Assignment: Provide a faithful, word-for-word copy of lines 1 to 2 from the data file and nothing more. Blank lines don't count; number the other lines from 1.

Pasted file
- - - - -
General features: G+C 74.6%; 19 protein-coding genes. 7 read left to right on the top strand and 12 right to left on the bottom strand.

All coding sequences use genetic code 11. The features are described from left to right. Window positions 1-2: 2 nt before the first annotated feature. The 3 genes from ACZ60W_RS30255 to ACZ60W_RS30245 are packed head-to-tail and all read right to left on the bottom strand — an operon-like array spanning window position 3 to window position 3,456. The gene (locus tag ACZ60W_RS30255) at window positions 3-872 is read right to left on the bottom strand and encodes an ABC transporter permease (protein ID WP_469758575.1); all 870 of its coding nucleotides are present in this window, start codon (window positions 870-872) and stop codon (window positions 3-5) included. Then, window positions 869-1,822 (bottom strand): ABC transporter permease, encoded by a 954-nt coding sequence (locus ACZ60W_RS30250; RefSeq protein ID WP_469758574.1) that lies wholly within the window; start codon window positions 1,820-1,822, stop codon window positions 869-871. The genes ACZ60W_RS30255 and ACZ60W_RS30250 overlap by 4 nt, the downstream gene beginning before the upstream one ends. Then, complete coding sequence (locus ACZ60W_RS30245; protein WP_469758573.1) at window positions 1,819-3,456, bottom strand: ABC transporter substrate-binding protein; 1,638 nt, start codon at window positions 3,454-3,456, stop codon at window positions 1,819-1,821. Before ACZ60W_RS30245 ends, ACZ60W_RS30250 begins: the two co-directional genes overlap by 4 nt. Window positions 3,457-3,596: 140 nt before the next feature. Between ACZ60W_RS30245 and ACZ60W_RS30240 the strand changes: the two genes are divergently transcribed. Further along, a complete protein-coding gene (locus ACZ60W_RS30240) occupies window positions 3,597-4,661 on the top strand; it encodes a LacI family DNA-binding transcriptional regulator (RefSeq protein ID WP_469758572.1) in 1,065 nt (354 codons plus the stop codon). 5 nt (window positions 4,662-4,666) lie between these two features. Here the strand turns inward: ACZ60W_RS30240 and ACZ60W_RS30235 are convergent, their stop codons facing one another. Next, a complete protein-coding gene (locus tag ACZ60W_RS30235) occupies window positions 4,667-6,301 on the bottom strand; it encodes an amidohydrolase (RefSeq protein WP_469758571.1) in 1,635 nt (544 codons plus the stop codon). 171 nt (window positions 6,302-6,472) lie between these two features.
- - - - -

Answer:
General features: G+C 74.6%; 19 protein-coding genes. 7 read left to right on the top strand and 12 right to left on the bottom strand.

All coding sequences use genetic code 11. The features are described from left to right. Window positions 1-2: 2 nt before the first annotated feature. The 3 genes from ACZ60W_RS30255 to ACZ60W_RS30245 are packed head-to-tail and all read right to left on the bottom strand — an operon-like array spanning window position 3 to window position 3,456. The gene (locus tag ACZ60W_RS30255) at window positions 3-872 is read right to left on the bottom strand and encodes an ABC transporter permease (protein ID WP_469758575.1); all 870 of its coding nucleotides are present in this window, start codon (window positions 870-872) and stop codon (window positions 3-5) included. Then, window positions 869-1,822 (bottom strand): ABC transporter permease, encoded by a 954-nt coding sequence (locus ACZ60W_RS30250; RefSeq protein ID WP_469758574.1) that lies wholly within the window; start codon window positions 1,820-1,822, stop codon window positions 869-871. The genes ACZ60W_RS30255 and ACZ60W_RS30250 overlap by 4 nt, the downstream gene beginning before the upstream one ends. Then, complete coding sequence (locus ACZ60W_RS30245; protein WP_469758573.1) at window positions 1,819-3,456, bottom strand: ABC transporter substrate-binding protein; 1,638 nt, start codon at window positions 3,454-3,456, stop codon at window positions 1,819-1,821. Before ACZ60W_RS30245 ends, ACZ60W_RS30250 begins: the two co-directional genes overlap by 4 nt. Window positions 3,457-3,596: 140 nt before the next feature. Between ACZ60W_RS30245 and ACZ60W_RS30240 the strand changes: the two genes are divergently transcribed. Further along, a complete protein-coding gene (locus ACZ60W_RS30240) occupies window positions 3,597-4,661 on the top strand; it encodes a LacI family DNA-binding transcriptional regulator (RefSeq protein ID WP_469758572.1) in 1,065 nt (354 codons plus the stop codon). 5 nt (window positions 4,662-4,666) lie between these two features. Here the strand turns inward: ACZ60W_RS30240 and ACZ60W_RS30235 are convergent, their stop codons facing one another. Next, a complete protein-coding gene (locus tag ACZ60W_RS30235) occupies window positions 4,667-6,301 on the bottom strand; it encodes an amidohydrolase (RefSeq protein WP_469758571.1) in 1,635 nt (544 codons plus the stop codon). 171 nt (window positions 6,302-6,472) lie between these two features.